The Third Decadeby The Art Ensemble of Chicago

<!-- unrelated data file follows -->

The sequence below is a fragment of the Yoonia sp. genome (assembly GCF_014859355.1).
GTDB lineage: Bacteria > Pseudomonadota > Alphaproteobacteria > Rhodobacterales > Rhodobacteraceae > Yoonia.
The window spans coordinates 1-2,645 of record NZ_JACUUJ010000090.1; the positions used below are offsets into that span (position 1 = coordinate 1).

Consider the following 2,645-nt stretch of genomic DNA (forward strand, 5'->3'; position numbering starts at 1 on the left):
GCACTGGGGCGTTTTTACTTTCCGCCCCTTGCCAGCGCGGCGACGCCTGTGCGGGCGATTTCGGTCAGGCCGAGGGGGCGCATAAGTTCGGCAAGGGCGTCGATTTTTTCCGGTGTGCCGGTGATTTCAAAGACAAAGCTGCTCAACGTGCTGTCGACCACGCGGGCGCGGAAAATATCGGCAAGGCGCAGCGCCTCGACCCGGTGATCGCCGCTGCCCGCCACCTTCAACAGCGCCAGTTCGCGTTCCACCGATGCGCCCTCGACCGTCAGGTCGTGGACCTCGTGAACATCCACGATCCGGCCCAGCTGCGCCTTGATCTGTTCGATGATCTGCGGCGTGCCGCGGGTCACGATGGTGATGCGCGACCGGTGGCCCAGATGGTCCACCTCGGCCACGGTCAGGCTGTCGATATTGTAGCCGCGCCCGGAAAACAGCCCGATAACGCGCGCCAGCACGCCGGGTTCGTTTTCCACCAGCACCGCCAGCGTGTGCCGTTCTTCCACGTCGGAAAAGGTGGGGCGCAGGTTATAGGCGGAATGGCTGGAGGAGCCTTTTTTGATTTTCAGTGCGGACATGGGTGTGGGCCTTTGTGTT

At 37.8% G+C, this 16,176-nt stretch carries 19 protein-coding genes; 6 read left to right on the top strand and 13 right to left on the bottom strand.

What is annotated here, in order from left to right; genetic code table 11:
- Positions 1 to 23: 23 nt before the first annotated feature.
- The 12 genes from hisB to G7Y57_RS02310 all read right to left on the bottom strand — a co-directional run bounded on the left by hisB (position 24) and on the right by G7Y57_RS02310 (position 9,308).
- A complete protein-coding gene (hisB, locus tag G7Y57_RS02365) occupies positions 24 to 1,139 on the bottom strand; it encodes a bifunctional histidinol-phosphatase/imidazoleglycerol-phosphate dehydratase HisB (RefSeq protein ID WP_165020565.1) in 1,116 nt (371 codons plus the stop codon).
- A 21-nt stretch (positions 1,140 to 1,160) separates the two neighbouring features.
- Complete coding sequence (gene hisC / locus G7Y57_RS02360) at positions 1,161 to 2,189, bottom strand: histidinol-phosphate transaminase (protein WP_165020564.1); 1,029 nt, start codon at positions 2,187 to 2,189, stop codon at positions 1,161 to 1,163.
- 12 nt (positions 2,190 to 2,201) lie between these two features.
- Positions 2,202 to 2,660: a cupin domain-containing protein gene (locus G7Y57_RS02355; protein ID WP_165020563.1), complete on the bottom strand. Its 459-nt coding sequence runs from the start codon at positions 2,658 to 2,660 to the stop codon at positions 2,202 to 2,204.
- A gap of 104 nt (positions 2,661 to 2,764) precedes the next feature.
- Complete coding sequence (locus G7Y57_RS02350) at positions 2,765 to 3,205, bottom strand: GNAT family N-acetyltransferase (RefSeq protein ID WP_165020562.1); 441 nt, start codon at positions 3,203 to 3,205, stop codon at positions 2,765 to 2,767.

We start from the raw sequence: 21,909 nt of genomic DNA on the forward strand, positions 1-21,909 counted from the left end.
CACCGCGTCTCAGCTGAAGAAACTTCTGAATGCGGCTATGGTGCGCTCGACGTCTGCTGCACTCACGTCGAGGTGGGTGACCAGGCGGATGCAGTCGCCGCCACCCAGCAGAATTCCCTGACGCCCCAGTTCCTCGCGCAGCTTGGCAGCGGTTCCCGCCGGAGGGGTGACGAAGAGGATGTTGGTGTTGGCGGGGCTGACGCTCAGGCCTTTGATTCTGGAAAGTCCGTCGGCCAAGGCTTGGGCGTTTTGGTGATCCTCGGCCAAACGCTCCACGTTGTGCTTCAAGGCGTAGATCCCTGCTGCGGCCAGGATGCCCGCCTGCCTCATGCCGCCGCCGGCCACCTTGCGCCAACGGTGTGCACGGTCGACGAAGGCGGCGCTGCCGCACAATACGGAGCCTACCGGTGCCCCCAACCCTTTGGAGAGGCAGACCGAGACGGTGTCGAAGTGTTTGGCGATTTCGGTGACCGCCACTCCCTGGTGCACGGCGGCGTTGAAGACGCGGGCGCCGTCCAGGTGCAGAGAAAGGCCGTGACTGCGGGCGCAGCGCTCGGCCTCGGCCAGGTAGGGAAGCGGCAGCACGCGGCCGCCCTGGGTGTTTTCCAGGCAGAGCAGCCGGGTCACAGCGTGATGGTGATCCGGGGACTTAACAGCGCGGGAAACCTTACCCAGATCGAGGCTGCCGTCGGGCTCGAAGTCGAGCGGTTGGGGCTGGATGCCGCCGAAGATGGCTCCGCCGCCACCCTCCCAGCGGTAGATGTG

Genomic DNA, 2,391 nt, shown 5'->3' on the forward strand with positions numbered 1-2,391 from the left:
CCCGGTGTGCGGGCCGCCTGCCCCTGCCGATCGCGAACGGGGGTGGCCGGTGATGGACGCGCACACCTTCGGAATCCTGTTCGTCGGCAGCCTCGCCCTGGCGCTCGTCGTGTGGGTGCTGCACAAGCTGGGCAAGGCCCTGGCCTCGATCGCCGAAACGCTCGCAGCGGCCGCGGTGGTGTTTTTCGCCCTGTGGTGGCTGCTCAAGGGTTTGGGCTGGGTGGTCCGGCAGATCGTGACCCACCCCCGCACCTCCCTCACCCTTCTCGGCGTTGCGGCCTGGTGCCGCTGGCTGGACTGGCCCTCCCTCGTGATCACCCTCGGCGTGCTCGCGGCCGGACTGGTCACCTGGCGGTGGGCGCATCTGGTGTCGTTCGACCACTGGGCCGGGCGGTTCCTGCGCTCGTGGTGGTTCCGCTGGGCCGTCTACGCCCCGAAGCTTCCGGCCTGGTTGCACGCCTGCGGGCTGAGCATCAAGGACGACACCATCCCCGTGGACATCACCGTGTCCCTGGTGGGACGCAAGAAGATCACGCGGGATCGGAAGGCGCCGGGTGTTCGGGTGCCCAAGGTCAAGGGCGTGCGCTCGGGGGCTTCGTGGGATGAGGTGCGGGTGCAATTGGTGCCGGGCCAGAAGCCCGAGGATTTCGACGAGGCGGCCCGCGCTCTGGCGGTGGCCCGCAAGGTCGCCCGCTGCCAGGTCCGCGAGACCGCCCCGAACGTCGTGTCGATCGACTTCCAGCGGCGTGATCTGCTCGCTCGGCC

For the Art Ensemble of Chicago, Third Decade marked both the end of their relationship with the ECM label and the beginning of a more streamlined stretch of music making. The band would cut back on their once predominant, free-form explorations to make room for more bebop and crossover material, like "Funky AECO" and the Caribbean-tinged bop tune "Zero," straightforward genre pieces the band still undermine with playful "found sounds" (bike horns, sirens, chimes, etc.). Along these more traditional lines, the lovely, '20s-style jazz ballad "Walking in the Moonlight" is also included. The group stretches out on more open-ended pieces like Joseph Jarmen's dirge-like opener "Prayer for Jimbo Kwesi" and Mitchell's magisterial number "The Bell Piece," but even here the group's traditionally frenetic playing is kept in check. This is not necessarily bad, considering the Art Ensemble's consistently top-notch and provocative solo work, straight-ahead or otherwise. The band does end the album, though, with the decidedly frenetic and free "Third Decade," as if to say they are equally adept at a variety of styles and so should not be restricted to only one. The point is well taken with this varied yet cogent set.
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